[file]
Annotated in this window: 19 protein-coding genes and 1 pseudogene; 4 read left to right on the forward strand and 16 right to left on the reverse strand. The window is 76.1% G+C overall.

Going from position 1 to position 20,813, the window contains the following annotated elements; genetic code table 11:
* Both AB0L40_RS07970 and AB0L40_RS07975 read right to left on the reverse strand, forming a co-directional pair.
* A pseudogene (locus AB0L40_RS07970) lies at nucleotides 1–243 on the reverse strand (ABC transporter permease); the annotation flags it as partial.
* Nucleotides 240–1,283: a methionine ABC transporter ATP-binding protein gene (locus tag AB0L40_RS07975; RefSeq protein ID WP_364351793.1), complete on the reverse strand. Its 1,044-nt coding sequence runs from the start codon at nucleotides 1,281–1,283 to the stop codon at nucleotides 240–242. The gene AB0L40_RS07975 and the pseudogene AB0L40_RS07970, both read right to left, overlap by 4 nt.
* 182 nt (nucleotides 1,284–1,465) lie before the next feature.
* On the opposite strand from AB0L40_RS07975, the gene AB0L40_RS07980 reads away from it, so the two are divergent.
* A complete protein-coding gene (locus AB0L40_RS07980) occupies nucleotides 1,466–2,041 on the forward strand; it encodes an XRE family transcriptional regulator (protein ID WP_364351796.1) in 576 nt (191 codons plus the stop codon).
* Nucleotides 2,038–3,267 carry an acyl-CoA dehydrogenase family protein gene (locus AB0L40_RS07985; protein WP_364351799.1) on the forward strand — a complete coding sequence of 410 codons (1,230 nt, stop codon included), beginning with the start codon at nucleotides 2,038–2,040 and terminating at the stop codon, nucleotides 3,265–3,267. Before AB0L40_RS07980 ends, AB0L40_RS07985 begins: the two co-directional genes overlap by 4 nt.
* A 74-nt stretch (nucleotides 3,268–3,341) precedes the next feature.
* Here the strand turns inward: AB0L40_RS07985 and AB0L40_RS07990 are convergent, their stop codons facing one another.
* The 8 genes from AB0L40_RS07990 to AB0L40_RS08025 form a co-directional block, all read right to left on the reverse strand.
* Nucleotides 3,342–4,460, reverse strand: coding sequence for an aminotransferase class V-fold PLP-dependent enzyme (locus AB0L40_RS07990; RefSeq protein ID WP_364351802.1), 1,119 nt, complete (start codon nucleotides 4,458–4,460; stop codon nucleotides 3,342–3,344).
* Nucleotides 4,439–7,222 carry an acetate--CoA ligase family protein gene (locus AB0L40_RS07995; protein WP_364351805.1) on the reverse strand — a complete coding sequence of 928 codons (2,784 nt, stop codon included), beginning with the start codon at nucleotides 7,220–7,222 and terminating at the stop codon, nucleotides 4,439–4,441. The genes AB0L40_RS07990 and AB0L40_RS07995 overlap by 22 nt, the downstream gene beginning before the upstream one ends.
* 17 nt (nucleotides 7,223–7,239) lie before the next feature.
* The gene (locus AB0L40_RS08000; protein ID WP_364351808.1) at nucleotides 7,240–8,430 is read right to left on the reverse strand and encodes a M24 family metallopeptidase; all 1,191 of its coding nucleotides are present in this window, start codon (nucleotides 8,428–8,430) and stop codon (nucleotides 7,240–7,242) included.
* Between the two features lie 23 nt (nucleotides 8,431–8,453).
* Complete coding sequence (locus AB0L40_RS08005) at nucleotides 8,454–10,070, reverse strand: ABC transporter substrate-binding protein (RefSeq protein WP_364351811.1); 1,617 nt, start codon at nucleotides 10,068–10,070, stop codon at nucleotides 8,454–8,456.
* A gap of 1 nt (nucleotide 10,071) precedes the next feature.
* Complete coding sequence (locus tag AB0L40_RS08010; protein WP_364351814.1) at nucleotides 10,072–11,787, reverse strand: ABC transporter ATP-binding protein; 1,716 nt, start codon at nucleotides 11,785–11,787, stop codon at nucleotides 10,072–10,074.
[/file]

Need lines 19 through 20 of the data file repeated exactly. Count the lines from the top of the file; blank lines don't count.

* A gap of 1 nt (nucleotide 10,071) precedes the next feature.
* Complete coding sequence (locus tag AB0L40_RS08010; protein WP_364351814.1) at nucleotides 10,072–11,787, reverse strand: ABC transporter ATP-binding protein; 1,716 nt, start codon at nucleotides 11,785–11,787, stop codon at nucleotides 10,072–10,074.